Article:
Born in England, Clive Wynne studied at University College London and the University of Edinburgh. He has served on the faculty of the University of Western Australia, and the University of Florida, before arriving at Arizona State University in 2013.
His broad interest is in comparative psychology understood to include the evolution, development and progress of the behavior of individuals and groups of nonhuman animals. The behaviors Wynne is interested in range from simple conditioning to complex cognitions.
His approach is behaviorist in his emphasis on parsimonious explanations, cognitive in his interest in rich behaviors, and ethological in his concern to see behavior as a tool in animals’ adaptation to their environments. The specific focus of ongoing research is the behavior of dogs and their wild relatives. In this domain Wynne's group studies the ability of pet dogs to react adaptively to the behaviors of the people they live with; the deployment of applied behavior analytic techniques to the treatment of problem behaviors in dogs; the behaviors of shelter dogs that influence their chances of adoption into human homes, as well as the welfare of shelter dogs; improved methods for training sniffer dogs; the development of test banks for studying cognitive aging in pet dogs; humans as social enrichment for captive canids; among others.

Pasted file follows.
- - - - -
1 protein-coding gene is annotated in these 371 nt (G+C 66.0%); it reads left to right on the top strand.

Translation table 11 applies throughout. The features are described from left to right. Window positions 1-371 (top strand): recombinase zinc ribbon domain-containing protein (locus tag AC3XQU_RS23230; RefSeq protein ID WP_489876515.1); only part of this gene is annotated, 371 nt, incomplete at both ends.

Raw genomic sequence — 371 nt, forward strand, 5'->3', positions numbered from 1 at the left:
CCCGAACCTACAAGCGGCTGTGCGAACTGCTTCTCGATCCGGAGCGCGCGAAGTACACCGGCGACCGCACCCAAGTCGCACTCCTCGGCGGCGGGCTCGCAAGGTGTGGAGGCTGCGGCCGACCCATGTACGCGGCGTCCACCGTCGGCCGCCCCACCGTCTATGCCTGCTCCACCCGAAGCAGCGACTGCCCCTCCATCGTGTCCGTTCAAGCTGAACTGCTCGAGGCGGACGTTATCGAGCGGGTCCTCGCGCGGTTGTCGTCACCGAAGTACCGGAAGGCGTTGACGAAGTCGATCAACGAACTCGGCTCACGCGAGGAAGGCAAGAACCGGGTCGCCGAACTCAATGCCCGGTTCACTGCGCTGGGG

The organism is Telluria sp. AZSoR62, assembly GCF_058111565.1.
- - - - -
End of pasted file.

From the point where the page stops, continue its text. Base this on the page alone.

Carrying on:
Bio obtained from https://psychology.asu.edu/content/clive-wynne.